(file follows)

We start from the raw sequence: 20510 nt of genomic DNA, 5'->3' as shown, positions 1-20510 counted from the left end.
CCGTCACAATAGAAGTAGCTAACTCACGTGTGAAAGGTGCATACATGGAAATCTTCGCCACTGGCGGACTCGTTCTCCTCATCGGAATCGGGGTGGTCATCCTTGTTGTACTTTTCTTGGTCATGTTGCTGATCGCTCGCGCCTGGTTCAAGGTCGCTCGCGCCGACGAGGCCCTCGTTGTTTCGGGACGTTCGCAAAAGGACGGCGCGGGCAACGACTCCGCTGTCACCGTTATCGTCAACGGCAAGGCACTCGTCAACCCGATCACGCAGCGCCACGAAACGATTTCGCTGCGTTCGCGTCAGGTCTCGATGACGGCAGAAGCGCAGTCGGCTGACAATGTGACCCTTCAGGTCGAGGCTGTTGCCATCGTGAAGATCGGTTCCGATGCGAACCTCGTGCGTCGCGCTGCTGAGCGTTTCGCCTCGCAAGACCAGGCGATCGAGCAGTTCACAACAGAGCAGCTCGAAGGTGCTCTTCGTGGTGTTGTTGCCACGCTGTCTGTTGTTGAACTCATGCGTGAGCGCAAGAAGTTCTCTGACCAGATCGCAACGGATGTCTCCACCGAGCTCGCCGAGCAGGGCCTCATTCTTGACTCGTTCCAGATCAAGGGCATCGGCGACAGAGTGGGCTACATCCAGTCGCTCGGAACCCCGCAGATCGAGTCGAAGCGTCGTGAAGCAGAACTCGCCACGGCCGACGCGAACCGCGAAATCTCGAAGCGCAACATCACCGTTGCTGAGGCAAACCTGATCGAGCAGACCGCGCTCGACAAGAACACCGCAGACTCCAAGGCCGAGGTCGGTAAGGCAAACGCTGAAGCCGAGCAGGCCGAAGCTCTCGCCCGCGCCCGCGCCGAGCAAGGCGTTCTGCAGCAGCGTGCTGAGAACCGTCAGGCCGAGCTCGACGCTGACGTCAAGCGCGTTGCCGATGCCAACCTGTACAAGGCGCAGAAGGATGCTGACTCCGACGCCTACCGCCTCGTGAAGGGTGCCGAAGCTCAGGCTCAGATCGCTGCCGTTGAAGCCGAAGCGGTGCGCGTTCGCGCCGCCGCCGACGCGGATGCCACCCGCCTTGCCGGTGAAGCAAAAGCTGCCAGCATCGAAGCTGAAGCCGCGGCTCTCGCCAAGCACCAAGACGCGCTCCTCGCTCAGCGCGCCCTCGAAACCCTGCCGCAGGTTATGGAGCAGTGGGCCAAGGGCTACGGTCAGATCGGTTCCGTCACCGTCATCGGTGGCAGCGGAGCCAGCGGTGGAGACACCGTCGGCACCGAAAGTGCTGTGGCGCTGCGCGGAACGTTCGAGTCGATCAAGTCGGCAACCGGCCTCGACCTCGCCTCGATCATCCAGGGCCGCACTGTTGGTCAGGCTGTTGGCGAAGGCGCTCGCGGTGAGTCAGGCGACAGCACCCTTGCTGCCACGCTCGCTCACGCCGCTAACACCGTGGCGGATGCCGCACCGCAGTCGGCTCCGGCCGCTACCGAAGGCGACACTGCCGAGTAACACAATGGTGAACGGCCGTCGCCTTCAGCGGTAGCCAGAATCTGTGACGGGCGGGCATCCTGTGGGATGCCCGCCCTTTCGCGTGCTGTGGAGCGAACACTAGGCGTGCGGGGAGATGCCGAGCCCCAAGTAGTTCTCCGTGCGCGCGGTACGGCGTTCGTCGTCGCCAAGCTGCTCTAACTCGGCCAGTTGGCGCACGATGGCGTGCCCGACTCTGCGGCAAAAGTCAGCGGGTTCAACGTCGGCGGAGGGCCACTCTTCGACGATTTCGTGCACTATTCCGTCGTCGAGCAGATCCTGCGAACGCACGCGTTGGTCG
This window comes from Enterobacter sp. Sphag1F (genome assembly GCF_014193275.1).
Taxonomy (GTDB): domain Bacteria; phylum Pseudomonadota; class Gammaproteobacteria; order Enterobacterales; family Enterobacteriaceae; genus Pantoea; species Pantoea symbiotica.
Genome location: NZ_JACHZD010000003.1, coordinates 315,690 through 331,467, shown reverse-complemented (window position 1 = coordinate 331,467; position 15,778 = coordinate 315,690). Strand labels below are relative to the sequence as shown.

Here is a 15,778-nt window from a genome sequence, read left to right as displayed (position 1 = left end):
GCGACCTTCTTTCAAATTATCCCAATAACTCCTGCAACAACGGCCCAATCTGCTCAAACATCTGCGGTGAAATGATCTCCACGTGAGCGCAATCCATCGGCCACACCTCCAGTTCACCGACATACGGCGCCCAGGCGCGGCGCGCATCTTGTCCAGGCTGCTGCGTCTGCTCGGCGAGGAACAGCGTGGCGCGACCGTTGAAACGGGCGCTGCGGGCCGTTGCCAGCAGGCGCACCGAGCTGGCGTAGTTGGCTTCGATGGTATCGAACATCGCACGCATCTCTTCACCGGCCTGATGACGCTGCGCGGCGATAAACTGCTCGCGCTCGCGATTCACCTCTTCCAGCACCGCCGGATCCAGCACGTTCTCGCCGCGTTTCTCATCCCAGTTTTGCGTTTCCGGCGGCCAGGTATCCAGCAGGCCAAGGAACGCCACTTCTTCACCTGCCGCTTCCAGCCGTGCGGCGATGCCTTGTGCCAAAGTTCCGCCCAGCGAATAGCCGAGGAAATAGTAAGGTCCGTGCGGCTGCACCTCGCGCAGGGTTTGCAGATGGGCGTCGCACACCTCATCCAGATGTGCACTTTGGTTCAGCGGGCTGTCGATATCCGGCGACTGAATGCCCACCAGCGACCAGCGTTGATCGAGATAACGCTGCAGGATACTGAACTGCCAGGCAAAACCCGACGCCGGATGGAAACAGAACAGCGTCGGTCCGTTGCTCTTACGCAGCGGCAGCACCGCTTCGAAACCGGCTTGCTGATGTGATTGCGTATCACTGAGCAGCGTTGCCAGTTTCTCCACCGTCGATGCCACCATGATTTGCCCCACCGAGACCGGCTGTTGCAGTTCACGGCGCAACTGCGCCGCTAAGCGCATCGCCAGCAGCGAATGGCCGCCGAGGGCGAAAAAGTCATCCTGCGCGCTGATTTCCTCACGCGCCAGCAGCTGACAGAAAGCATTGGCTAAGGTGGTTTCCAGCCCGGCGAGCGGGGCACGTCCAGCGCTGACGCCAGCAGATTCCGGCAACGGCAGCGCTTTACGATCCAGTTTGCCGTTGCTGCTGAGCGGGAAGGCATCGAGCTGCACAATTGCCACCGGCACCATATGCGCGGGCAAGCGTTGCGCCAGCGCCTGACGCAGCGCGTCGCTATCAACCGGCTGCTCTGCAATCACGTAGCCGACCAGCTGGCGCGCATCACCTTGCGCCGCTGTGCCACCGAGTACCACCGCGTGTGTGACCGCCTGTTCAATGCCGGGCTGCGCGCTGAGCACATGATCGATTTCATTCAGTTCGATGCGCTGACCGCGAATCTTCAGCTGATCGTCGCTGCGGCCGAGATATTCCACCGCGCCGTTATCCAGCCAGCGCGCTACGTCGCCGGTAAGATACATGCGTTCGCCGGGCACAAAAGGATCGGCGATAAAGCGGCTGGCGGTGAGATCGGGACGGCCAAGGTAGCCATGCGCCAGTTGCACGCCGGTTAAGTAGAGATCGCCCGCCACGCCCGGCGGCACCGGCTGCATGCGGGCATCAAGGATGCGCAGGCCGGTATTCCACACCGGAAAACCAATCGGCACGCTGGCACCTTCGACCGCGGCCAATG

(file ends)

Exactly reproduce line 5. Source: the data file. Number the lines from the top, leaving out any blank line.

Genome location: NZ_JACHZD010000003.1, coordinates 315,690 through 331,467, shown reverse-complemented (window position 1 = coordinate 331,467; position 15,778 = coordinate 315,690). Strand labels below are relative to the sequence as shown.